Objective: To evaluate the cost-utility of catheterization-obligate treatment in preterm infants with pulmonary hypertension, as compared with empiric initiation of sildenafil based on echocardiographic findings alone. Study design: A Markov state transition model was constructed to simulate the clinical scenario of a preterm infant with echocardiographic evidence of pulmonary hypertension associated with bronchopulmonary dysplasia (BPD) and without congenital heart disease under consideration for the initiation of pulmonary vasodilator therapy via one of two modeled treatment strategies—empiric or catheterization-obligate. Transitional probabilities, costs and utilities were extracted from the literature. Forecast quality-adjusted life-years was the metric for strategy effectiveness. Sensitivity analyses for each variable were performed. A 1000-patient Monte Carlo microsimulation was used to test the durability of our findings. Results: The catheterization-obligate strategy resulted in an increased cost of $10 778 and 0.02 fewer quality-adjusted life-years compared with the empiric treatment strategy. Empiric treatment remained the more cost-effective paradigm across all scenarios modeled through one-way sensitivity analyses and the Monte Carlo microsimulation (cost-effective in 98% of cases). Conclusions: Empiric treatment with sildenafil in infants with pulmonary hypertension associated with BPD is a superior strategy with both decreased costs and increased effectiveness when compared with catheterization-obligate treatment. These findings suggest that foregoing catheterization before the initiation of sildenafil is a reasonable strategy in preterm infants with uncomplicated pulmonary hypertension associated with BPD.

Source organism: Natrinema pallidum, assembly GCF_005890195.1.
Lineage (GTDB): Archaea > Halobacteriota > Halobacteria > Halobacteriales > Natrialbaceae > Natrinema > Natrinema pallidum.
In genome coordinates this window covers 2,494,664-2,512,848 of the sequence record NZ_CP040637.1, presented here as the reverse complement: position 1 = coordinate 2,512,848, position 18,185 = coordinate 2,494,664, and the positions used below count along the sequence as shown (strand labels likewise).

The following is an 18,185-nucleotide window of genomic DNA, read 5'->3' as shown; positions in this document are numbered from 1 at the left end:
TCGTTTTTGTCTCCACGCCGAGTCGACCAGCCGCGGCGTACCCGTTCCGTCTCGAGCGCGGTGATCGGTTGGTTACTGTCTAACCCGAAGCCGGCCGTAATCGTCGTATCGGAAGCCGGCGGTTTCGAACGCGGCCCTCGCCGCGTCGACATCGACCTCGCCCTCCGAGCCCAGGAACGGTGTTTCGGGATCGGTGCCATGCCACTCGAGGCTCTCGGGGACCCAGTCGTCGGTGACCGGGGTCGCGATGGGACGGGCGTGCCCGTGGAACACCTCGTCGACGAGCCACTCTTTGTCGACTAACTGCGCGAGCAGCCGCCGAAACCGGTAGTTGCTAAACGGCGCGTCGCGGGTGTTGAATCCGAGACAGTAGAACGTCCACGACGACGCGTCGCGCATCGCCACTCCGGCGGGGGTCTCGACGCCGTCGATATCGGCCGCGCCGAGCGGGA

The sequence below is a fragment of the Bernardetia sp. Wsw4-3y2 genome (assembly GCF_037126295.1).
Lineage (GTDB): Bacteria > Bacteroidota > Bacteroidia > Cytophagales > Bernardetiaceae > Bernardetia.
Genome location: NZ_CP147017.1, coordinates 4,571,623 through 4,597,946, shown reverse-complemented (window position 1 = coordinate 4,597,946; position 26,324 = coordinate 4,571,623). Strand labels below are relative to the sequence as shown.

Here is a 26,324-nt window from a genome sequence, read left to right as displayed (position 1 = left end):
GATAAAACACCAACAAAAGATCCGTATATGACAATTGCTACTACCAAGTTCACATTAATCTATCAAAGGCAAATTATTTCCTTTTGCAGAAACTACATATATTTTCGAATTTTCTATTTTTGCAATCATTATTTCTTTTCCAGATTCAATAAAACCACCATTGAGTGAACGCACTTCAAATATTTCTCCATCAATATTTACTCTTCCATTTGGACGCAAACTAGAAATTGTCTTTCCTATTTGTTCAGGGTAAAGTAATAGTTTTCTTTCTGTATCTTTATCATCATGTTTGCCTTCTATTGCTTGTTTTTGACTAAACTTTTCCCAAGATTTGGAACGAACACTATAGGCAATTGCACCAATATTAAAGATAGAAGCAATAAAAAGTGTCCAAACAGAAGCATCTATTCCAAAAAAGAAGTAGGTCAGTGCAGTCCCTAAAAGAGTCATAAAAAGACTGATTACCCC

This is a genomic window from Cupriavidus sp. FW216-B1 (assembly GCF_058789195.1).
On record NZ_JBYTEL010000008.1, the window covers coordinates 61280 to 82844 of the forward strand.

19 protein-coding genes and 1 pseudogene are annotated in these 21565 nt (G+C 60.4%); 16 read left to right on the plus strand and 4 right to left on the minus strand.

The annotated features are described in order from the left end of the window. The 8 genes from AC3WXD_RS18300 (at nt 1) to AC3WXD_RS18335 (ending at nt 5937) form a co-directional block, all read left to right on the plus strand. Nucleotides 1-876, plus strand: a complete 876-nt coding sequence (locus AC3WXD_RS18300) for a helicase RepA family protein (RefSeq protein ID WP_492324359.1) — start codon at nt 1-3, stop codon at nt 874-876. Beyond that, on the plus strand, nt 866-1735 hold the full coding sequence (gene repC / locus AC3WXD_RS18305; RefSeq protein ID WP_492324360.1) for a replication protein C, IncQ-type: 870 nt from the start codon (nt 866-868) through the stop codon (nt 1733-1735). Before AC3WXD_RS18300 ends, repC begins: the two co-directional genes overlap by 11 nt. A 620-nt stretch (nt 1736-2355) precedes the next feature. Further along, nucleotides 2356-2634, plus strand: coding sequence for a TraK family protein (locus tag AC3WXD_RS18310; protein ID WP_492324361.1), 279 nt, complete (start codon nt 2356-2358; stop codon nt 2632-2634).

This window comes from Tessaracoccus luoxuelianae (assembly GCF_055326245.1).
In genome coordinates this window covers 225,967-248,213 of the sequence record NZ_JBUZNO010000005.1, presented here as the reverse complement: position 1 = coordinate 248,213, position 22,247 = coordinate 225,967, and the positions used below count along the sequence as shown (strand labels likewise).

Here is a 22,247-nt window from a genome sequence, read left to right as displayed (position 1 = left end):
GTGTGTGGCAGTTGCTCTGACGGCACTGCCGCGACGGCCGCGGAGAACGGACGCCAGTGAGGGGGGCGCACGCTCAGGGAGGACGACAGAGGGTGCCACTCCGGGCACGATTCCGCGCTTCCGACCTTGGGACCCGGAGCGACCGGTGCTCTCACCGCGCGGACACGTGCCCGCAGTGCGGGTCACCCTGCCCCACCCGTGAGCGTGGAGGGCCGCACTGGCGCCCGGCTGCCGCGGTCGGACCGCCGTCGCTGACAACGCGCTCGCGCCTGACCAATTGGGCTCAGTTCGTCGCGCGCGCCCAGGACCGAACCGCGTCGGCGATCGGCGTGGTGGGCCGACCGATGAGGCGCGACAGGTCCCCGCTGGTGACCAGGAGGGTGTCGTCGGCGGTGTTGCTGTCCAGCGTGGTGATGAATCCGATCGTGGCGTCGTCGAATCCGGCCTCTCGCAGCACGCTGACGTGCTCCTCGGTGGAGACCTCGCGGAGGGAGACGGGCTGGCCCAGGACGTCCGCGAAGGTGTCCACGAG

- cost effectiveness
- pulmonary hypertension
ASJC Scopus subject areas
- Pediatrics, Perinatology, and Child Health